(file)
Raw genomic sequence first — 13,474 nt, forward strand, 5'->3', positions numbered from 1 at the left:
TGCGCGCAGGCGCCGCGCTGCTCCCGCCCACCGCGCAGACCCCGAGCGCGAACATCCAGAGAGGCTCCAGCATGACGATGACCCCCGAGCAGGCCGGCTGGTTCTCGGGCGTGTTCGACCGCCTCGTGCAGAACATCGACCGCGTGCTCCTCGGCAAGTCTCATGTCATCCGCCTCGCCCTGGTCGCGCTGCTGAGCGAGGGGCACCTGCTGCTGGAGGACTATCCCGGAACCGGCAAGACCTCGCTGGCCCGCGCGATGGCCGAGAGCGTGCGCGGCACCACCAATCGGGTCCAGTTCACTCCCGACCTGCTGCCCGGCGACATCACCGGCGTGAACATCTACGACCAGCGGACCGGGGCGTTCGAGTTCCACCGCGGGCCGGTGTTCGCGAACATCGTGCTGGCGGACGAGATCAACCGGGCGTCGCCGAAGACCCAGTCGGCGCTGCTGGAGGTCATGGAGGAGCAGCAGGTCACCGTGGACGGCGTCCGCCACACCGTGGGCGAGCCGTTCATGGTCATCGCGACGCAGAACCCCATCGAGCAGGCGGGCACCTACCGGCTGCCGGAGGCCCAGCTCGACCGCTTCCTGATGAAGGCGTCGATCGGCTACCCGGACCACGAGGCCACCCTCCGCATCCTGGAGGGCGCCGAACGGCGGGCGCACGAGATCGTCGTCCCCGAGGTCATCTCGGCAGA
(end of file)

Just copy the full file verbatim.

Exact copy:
Raw genomic sequence first — 13,474 nt, forward strand, 5'->3', positions numbered from 1 at the left:
TGCGCGCAGGCGCCGCGCTGCTCCCGCCCACCGCGCAGACCCCGAGCGCGAACATCCAGAGAGGCTCCAGCATGACGATGACCCCCGAGCAGGCCGGCTGGTTCTCGGGCGTGTTCGACCGCCTCGTGCAGAACATCGACCGCGTGCTCCTCGGCAAGTCTCATGTCATCCGCCTCGCCCTGGTCGCGCTGCTGAGCGAGGGGCACCTGCTGCTGGAGGACTATCCCGGAACCGGCAAGACCTCGCTGGCCCGCGCGATGGCCGAGAGCGTGCGCGGCACCACCAATCGGGTCCAGTTCACTCCCGACCTGCTGCCCGGCGACATCACCGGCGTGAACATCTACGACCAGCGGACCGGGGCGTTCGAGTTCCACCGCGGGCCGGTGTTCGCGAACATCGTGCTGGCGGACGAGATCAACCGGGCGTCGCCGAAGACCCAGTCGGCGCTGCTGGAGGTCATGGAGGAGCAGCAGGTCACCGTGGACGGCGTCCGCCACACCGTGGGCGAGCCGTTCATGGTCATCGCGACGCAGAACCCCATCGAGCAGGCGGGCACCTACCGGCTGCCGGAGGCCCAGCTCGACCGCTTCCTGATGAAGGCGTCGATCGGCTACCCGGACCACGAGGCCACCCTCCGCATCCTGGAGGGCGCCGAACGGCGGGCGCACGAGATCGTCGTCCCCGAGGTCATCTCGGCAGA